Robert Hunter performing in the early 1980s.

Hunter has collaborated with Bob Dylan on several occasions; he co-wrote two songs on Dylan's 1988 album Down in the Groove, all but one of the songs on Dylan's 2009 album Together Through Life,[3] and "Duquesne Whistle" from Dylan's 2012 album Tempest.

Since the dissolution of the Grateful Dead in 1995 Hunter has successfully continued his writing career, working on new songs with Jim Lauderdale, Steve Kimock, David Nelson, Pete Sears, and Rob Barraco, among others. He also is seen occasionally playing solo acoustic guitar and performing his classic works, as well as newer songs. In 2004 he opened most of the Dead's summer tour. "He also co-wrote, with Nelson, many of the songs on the 2009 New Riders of the Purple Sage album Where I Come From. Hunter is a former Scientologist.[4]

Hunter wrote "Cyclone" for Bruce Hornsby and the Noisemakers' Levitate album, released in 2009. Bruce Hornsby said about "Cyclone" in a recent interview:[5]

MR: "Cyclone" gets more philosophical, especially with lines like, "I've got no answers of my own, and none have been provided."
BH: You know those are Robert Hunter's lyrics with a couple of additions from me.

Bruce Hornsby commented on his work for Levitate ("Cyclone") at Express Night Out website[6] (a Washington Post Company): "Well, I've always loved [Robert Hunter's] writing. I've loved so many of the Garcia/Hunter songs. They're just timeless sounding to me, could have been written hundreds of years ago. I had this song that had the same feeling as, say, 'Brokedown Palace'."

In 2010 Robert co-wrote Patchwork River with Jim Lauderdale. The album was released on the Thirty Tigers Label. Also in 2010 Robert Hunter with Cesar Rosas co-wrote the song "All My Bridges Burning" for Los Lobos' album Tin Can Trust. In 2010, Hunter also wrote lyrics for 7 Walkers' debut album including "Louisiana Rain," "Chingo," and "Sue From Bogalusa." In 2012 Hunter co-wrote lyics for the Mickey Hart Band's albums, Mysterium Tremendum and the follow-up, Superorganism. In an interview with American Songwriter, Hart categorizes Hunter's lyrics compared to other great lyricists saying, "When you’re in a situation in the future and you can’t explain it, very often a Hunter line or two or three will explain something that’s unexplainable."[7] Also in 2012, Hunter co-wrote four songs on Little Feat's album, Rooster Rag.

In 2013, Hunter announced a tour to commence in the fall.[8]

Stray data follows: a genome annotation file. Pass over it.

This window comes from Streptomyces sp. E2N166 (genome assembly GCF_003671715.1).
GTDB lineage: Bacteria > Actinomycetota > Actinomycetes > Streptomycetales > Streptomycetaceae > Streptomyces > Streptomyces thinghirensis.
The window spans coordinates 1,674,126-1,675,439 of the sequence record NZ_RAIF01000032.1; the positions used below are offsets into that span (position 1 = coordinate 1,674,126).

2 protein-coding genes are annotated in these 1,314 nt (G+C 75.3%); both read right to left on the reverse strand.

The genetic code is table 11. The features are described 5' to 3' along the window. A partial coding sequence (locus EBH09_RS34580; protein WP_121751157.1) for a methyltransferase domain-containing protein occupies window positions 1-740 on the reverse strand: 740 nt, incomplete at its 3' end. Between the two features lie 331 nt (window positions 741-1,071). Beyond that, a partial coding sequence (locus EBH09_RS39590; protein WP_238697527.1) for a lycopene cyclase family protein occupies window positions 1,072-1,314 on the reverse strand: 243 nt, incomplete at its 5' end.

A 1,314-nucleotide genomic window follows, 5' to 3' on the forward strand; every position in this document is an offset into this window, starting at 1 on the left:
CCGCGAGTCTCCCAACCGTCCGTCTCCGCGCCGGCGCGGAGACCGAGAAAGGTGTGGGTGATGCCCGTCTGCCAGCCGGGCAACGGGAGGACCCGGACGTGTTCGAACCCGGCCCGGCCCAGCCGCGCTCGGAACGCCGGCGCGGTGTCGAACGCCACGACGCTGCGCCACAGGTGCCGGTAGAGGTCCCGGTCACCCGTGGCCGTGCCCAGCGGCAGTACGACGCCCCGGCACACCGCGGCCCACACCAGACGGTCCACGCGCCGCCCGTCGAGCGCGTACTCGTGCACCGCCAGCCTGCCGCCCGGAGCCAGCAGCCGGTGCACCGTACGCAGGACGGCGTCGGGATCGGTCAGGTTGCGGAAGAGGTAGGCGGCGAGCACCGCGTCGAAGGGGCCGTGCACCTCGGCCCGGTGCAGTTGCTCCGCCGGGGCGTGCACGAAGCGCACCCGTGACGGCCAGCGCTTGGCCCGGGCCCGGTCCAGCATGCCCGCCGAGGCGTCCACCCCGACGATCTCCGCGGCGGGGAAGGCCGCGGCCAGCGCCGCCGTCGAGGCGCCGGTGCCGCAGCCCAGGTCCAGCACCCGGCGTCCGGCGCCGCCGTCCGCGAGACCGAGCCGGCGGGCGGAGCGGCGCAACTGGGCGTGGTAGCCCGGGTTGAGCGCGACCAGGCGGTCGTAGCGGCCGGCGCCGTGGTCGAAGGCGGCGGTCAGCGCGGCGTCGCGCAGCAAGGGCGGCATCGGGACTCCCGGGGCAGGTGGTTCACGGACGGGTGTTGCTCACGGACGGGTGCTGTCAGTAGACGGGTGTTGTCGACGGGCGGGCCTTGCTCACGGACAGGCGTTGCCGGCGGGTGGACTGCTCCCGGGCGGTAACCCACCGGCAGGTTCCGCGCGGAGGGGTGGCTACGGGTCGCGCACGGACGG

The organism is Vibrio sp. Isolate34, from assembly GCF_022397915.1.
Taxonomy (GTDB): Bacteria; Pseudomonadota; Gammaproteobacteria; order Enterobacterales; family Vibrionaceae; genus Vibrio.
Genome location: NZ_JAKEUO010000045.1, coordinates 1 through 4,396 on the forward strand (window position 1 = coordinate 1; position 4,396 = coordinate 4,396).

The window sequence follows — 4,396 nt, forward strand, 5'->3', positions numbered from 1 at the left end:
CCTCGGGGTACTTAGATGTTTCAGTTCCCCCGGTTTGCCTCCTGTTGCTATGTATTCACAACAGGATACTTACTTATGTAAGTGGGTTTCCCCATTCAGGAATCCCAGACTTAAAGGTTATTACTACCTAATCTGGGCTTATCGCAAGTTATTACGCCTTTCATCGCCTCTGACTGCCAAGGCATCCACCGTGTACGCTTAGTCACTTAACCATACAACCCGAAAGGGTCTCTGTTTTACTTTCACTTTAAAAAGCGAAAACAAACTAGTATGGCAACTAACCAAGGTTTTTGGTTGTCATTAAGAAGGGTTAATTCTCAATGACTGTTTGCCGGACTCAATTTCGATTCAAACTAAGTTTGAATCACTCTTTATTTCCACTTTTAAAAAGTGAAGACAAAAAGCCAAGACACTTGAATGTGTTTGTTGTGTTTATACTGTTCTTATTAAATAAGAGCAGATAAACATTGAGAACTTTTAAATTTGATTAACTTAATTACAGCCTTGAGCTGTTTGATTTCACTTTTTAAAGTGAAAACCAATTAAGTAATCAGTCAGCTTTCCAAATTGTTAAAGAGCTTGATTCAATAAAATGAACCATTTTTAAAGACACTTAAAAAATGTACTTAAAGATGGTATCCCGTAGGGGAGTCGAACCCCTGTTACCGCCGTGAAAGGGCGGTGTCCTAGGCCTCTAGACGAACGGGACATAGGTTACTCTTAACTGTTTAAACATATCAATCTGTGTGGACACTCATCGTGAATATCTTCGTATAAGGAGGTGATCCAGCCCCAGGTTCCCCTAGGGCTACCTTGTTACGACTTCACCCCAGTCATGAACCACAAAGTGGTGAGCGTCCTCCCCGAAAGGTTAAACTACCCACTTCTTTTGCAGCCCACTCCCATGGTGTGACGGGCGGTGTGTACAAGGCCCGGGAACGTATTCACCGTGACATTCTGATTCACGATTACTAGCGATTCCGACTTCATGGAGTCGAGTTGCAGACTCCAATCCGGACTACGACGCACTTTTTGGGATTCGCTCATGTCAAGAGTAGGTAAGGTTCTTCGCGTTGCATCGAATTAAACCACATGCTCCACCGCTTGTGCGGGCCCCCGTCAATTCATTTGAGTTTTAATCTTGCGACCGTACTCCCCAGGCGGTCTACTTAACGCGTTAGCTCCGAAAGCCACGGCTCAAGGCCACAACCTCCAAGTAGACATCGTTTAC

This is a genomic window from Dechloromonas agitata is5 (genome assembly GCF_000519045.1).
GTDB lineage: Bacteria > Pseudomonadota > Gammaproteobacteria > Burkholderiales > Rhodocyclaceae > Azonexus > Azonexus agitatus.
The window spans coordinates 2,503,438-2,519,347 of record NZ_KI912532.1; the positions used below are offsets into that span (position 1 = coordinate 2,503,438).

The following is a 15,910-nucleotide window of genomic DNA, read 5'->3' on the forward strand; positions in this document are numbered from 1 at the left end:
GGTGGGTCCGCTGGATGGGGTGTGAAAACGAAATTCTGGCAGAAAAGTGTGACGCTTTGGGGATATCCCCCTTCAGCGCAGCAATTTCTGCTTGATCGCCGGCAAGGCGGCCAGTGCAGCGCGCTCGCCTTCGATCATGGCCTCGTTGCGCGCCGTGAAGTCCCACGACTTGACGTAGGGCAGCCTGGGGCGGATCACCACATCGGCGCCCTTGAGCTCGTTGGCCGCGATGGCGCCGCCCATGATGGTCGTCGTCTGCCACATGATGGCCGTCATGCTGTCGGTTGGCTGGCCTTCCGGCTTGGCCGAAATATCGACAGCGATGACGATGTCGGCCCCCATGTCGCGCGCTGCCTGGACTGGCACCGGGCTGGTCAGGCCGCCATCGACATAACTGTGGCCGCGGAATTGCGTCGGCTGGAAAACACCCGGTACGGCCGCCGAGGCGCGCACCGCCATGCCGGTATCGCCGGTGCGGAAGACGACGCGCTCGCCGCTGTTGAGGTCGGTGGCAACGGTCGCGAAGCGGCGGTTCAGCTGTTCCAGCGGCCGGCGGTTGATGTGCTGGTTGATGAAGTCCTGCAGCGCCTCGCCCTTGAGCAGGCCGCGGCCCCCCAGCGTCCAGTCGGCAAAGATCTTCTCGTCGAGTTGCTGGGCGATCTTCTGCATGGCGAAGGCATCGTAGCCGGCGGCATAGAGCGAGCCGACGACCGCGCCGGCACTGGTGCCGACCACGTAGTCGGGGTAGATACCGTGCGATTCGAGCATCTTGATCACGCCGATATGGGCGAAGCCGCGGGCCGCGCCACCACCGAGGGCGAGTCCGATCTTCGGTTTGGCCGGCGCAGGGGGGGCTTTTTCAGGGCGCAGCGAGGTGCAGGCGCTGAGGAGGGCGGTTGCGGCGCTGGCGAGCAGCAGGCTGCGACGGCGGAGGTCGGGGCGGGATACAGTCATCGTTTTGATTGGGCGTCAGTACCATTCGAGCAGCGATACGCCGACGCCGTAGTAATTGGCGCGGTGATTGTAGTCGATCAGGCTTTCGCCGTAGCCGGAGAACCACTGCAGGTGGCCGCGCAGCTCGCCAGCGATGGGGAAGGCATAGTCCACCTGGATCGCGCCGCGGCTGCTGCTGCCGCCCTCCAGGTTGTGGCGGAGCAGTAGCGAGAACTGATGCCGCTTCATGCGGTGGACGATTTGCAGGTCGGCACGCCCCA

Translations and poetry[edit]

Hunter published translations of Rainer Maria Rilke's Duino Elegies and Sonnets to Orpheus and has published several volumes of his own poetry.[9]

Notable songs[edit]

Discography[edit]

  • Tales Of The Great Rum Runners (1974 - Round Records, RX-101)
  • Tiger Rose (1975 - Round Records, RX-105)
  • Alligator Moon (recorded but unreleased - 1978)
  • Jack O'Roses (1980 - Dark Star Records, DSLP8001)
  • Promontory Rider: A Retrospective Collection (1982 - Relix Records, RRLP2002)
  • Amagamalin St. (1984 - Relix Records)
  • Live '85 (1985 - Relix Records)
  • Flight Of The Marie Helena (1985 - Relix Records)
  • Rock Columbia (1986 - Relix Records)
  • Liberty (1988 - Relix Records)
  • A Box of Rain (1991 - Ryko Disc)

Books[edit]

Footnotes[edit]

  1. ^ "Rock and Roll Hall of Fame". Rockhall.com. Retrieved 19 September 2014. 
  2. ^ "The Annotated "Friend of the Devil"". Artsites.ucsc.edu. Retrieved 19 September 2014. 
  3. ^ "Bob Dylan Rep Confirms Robert Hunter Co-Wrote 'Together Through Life' Lyrics". Rolling Stone. Retrieved 2009-04-15. 
  4. ^ Jackson, Blair (1999). Garcia: An American Life. Viking Adult. p. 62. ISBN 0-670-88660-2. 
  5. ^ "Huffington Post, Entertainment writer, Mike Ragogna, 2009-09-14.". 2009-09-15. Retrieved 25 June 2011. 
  6. ^ "Liner Notes: Bruce Hornsby, Levitate 9/14/2009". Express Night Out website (a Washington Post Company). Retrieved 25 June 2011. 
  7. ^ Verity, Michael (May 18, 2012). "Good Vibrations: A Q&A with Mickey Hart". American Songwriter. Retrieved May 31, 2012. 
  8. ^ "Robert Hunter Announces Fall Tour". JamBase. 
  9. ^ "Standing in the Soul - Robert Hunter Interview". University of California Santa Cruz. Retrieved 2009-04-13. [dead link]

References[edit]

External links[edit]

Media related to Robert Hunter (lyricist) at Wikimedia Commons